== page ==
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Twin your toilet: make girls safer


World Toilet Day, Isle of Man, Dundee, Manchester, Stormont, toilet twinningMore than a third of the people on the planet don’t have somewhere safe, clean and hygienic to go to the loo.

That’s 2.4 billion people, to be more precise.

Not having a loo puts people at risk of being bitten by snakes as they squat in the grass and makes women and girls a target for sexual assault as they go to the toilet in the open.

And every minute, a child under the age of five dies because of dirty water and poor sanitation.

The Toilet Twinning project raises funds to provide safe latrines, clean water and hygiene education in some of the poorest nations, by inviting people to twin their own loo with a latrine abroad.

By twinning your toilet, you help those in desperate poverty to have access to a proper latrine, clean water and the information they need to be healthy.

Your smallest room becomes the proud owner of a certificate, complete with a colour photo of its twin and GPS coordinates so you can look up your twin on Google Maps.

In the Democratic Republic of Congo, Bawili is a widow who lost everything because of civil war. And the lack of proper water and a decent toilet caused her family great problems. But when the community came together to help Bawili and her children and provided them with toilet facilities, everything changed.

“My daughter was attacked because we didn’t have a toilet. Having a loo is a big relief for the whole family,” she explained.

Manchester students’ big push to flush away poverty earned them a top toilet accolade – as they become the first Toilet Twinned College in the UK.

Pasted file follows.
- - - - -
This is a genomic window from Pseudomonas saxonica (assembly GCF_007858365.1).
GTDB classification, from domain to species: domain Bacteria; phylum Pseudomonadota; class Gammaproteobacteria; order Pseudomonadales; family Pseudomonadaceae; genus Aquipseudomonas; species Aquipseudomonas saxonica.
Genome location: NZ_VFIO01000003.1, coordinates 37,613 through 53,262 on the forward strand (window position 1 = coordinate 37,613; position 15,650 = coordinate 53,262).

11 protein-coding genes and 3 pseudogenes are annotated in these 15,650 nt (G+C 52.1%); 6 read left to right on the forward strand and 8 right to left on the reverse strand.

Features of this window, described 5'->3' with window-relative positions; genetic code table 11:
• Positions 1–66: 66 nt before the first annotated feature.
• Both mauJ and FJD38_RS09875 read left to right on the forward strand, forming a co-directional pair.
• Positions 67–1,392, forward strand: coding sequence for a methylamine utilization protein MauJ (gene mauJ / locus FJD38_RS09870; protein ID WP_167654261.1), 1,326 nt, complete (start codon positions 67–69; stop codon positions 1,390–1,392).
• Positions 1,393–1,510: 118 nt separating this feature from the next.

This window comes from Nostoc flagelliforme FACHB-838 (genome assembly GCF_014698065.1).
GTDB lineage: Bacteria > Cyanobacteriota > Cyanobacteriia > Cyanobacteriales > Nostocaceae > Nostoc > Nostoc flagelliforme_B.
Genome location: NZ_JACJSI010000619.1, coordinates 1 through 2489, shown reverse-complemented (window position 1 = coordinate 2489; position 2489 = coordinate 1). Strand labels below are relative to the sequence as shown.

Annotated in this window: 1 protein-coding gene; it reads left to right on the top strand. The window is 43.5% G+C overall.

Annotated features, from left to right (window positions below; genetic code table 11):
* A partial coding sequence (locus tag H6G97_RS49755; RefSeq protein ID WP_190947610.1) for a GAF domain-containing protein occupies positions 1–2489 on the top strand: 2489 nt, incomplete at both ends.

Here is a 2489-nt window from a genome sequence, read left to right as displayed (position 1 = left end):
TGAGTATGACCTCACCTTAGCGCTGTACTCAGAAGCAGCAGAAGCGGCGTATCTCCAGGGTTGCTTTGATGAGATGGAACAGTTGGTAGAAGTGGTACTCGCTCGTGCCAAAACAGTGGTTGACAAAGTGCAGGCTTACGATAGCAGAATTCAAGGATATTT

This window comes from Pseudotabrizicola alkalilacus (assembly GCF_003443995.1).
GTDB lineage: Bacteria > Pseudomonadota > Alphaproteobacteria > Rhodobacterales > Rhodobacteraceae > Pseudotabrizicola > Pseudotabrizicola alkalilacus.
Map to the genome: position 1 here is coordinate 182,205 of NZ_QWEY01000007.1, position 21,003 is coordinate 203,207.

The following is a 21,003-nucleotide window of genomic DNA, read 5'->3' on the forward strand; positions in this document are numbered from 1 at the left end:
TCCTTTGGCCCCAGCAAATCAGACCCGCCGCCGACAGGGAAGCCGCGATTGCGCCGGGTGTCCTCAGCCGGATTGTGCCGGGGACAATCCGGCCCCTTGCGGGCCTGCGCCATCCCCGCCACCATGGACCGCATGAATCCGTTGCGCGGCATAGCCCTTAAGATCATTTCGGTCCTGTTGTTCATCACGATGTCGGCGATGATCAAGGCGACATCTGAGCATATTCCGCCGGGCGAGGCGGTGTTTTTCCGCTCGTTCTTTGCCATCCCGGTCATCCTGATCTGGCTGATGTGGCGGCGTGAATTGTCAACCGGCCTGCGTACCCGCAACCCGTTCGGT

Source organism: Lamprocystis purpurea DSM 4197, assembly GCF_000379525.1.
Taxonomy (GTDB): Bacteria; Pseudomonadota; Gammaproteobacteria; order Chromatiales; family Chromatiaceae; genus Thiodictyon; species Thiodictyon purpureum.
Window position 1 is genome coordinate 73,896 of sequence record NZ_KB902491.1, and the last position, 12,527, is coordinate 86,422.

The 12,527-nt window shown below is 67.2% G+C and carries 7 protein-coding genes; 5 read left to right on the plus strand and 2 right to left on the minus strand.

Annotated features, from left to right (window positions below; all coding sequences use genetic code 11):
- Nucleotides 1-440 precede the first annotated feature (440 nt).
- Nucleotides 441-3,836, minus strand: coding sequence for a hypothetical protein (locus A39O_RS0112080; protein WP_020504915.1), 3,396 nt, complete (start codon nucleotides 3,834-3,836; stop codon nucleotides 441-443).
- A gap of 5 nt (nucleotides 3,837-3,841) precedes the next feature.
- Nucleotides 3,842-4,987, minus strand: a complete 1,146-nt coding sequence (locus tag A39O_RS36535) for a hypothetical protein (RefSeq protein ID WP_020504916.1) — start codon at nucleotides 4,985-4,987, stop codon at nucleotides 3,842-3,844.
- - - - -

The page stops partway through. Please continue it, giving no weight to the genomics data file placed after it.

Loreto Sixth Form College in Hulme was presented with the Toilet Twinning award earlier this year, in recognition of their tireless efforts to fund latrines in poor countries.

Over the course of three fundraising drives since 2011, Loreto staff and students have raised more than £9,000 in total – enough to provide toilets for more than 150 families.

Soroptimists International Dundee galvanised Dundonians across the city to twin the toilets at home, school and work – and in total, more than 80 Toilet Twinning certificates are being hung with pride in toilets in Dundee – and more than £7,000 has been donated to Toilet Twinning’s international work.

This has won Dundee the accolade of being Scotland’s first Toilet Twinned City.

The Isle of Man today became the world’s first Toilet Twinned Island in March this year.

A special loo-themed van topped with a toilet made a Toilet Tour of the island – billed as an alternative TT – visiting landmark loos en route, to celebrate Manx campaigners winning this prestigious award.

Over the past two years, Islanders have been on a roll, ‘twinning’ with more than 130 latrines and a school block overseas, through the charity initiative Toilet Twinning. It raises funds to provide proper toilets, clean water and hygiene education in developing countries, by encouraging people in the UK to twin their loo and fund a latrine abroad.

And in Northern Ireland, MLAs from the All-Party Group for International Development, along with representatives from the Coalition of Aid and Development Agencies in Northern Ireland, recently marked the official twinning of two toilets at Stormont Assembly with two latrines in Uganda.

A ‘Spend a Penny’ fundraising initiative had encouraged MLAs to donate towards the cost of twinning two of the main toilets in the Great Hall at the Stormont Buildings.

Their celebratory event took place shortly after the United Nations’ World Toilet Day on 19 November.

Susan Bennett, Toilet Twinning Fundraising Manager, Northern Ireland, said: “One in three people worldwide don’t have a toilet.

“By providing hygienic toilets we are able to prevent the spread of disease as well as bring dignity and safety to women and girls who no longer have to walk to the edge of their community late at night.”

Toilet Twinning is a simple, quirky way to solve a serious problem and save lives. For more information about how it works, click here. To follow us on facebook, click here.

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